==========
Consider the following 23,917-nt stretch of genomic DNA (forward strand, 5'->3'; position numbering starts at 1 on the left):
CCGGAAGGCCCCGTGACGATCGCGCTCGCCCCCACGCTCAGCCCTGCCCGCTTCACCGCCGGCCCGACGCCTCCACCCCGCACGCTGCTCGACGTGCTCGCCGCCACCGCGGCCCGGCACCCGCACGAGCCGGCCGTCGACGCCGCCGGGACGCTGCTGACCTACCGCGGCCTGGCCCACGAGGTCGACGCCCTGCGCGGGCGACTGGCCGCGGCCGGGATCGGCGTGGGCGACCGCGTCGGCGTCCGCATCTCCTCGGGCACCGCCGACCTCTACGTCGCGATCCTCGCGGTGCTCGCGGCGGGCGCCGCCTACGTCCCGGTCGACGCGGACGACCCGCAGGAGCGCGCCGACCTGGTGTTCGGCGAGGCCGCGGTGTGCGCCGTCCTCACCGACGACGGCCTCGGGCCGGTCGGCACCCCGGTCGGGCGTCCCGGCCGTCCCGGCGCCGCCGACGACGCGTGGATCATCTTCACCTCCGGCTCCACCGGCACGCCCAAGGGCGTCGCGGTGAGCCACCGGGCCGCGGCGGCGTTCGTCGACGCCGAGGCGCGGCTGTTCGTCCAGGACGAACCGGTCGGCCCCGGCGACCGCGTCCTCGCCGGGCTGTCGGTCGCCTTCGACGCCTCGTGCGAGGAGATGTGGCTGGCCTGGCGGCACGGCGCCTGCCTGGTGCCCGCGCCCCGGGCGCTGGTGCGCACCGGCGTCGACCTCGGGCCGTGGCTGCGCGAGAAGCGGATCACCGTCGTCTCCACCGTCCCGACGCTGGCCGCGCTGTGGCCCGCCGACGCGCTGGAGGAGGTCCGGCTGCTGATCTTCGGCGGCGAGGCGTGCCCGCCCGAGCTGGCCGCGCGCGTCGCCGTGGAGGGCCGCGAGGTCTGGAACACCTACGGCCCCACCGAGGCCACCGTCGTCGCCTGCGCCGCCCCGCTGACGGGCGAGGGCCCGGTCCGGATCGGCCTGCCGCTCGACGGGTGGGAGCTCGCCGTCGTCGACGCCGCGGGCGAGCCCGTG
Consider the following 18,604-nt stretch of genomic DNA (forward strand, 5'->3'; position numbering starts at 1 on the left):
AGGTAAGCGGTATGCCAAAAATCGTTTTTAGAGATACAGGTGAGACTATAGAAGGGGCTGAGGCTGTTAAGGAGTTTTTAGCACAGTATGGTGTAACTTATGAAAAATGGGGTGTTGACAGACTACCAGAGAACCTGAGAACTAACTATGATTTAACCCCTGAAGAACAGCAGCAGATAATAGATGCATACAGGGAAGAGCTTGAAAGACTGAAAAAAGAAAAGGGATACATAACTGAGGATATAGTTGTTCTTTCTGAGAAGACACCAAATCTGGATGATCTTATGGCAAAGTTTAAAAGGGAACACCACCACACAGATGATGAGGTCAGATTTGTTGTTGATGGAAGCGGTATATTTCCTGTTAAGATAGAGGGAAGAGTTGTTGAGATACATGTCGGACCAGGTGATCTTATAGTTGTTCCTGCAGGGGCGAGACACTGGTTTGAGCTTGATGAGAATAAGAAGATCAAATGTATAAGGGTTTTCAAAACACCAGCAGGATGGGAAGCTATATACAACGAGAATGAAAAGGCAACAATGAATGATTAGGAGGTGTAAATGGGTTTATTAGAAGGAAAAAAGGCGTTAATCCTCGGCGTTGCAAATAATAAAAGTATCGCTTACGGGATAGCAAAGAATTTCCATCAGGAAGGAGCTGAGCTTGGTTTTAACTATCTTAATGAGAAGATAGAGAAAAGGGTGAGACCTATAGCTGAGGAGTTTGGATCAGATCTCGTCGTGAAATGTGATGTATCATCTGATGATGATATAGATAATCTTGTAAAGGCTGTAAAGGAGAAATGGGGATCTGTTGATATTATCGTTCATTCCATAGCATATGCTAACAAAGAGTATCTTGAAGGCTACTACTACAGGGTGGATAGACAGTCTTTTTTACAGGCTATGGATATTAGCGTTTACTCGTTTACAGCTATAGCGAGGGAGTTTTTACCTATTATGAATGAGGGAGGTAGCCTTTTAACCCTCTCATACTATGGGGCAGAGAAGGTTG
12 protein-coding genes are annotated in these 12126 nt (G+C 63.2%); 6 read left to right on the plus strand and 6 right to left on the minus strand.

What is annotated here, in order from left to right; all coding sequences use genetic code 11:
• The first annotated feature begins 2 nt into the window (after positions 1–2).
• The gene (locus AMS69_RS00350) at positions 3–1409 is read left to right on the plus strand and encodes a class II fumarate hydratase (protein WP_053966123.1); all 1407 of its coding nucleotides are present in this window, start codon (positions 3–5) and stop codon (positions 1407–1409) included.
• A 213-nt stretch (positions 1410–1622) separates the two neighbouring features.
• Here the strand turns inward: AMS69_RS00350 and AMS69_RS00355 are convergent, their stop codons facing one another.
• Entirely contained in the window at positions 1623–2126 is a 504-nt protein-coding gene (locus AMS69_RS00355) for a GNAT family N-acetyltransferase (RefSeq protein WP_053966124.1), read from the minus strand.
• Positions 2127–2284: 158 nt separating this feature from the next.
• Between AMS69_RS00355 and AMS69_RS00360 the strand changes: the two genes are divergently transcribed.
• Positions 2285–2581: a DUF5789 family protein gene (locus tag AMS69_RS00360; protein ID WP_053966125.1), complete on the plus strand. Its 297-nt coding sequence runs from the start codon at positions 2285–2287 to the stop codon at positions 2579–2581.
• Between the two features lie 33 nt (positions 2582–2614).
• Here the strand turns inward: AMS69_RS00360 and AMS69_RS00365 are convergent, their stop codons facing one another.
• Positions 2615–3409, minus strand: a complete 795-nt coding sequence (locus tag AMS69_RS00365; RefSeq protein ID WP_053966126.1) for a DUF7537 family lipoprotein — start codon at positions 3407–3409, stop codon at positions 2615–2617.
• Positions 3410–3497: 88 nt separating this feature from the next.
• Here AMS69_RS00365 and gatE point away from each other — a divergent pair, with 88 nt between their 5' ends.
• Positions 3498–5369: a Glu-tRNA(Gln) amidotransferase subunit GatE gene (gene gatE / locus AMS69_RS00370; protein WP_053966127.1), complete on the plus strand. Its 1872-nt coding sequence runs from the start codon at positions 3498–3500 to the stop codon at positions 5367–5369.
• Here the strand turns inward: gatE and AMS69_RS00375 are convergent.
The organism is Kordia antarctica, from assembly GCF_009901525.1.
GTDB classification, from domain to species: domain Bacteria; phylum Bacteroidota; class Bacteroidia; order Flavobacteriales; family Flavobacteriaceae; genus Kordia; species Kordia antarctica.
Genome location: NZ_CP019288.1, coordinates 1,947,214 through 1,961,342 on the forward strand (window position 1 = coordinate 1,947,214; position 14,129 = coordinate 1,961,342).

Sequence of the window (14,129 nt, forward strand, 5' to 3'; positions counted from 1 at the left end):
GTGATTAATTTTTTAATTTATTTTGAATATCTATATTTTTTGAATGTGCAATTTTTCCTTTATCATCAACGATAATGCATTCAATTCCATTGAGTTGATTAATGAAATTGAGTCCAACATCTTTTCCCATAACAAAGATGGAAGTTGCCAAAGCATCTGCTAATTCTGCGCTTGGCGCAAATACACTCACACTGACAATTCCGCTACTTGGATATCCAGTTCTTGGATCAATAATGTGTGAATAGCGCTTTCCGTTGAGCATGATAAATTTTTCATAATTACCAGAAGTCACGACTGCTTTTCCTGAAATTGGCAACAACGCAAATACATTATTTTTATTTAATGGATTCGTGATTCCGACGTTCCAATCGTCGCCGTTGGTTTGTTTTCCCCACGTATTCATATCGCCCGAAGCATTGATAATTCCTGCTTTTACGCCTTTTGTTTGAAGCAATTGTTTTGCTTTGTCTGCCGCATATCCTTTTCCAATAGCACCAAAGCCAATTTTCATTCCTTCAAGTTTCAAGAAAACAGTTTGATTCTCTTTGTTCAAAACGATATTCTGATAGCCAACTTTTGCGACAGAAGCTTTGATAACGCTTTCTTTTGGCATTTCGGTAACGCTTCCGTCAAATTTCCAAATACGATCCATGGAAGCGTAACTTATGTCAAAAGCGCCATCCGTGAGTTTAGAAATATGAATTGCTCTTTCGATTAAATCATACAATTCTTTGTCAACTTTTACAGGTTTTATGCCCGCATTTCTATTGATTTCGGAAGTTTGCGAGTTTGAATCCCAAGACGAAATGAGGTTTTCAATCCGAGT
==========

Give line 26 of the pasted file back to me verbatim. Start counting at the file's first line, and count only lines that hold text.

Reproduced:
GTGATTAATTTTTTAATTTATTTTGAATATCTATATTTTTTGAATGTGCAATTTTTCCTTTATCATCAACGATAATGCATTCAATTCCATTGAGTTGATTAATGAAATTGAGTCCAACATCTTTTCCCATAACAAAGATGGAAGTTGCCAAAGCATCTGCTAATTCTGCGCTTGGCGCAAATACACTCACACTGACAATTCCGCTACTTGGATATCCAGTTCTTGGATCAATAATGTGTGAATAGCGCTTTCCGTTGAGCATGATAAATTTTTCATAATTACCAGAAGTCACGACTGCTTTTCCTGAAATTGGCAACAACGCAAATACATTATTTTTATTTAATGGATTCGTGATTCCGACGTTCCAATCGTCGCCGTTGGTTTGTTTTCCCCACGTATTCATATCGCCCGAAGCATTGATAATTCCTGCTTTTACGCCTTTTGTTTGAAGCAATTGTTTTGCTTTGTCTGCCGCATATCCTTTTCCAATAGCACCAAAGCCAATTTTCATTCCTTCAAGTTTCAAGAAAACAGTTTGATTCTCTTTGTTCAAAACGATATTCTGATAGCCAACTTTTGCGACAGAAGCTTTGATAACGCTTTCTTTTGGCATTTCGGTAACGCTTCCGTCAAATTTCCAAATACGATCCATGGAAGCGTAACTTATGTCAAAAGCGCCATCCGTGAGTTTAGAAATATGAATTGCTCTTTCGATTAAATCATACAATTCTTTGTCAACTTTTACAGGTTTTATGCCCGCATTTCTATTGATTTCGGAAGTTTGCGAGTTTGAATCCCAAGACGAAATGAGGTTTTCAATCCGAGT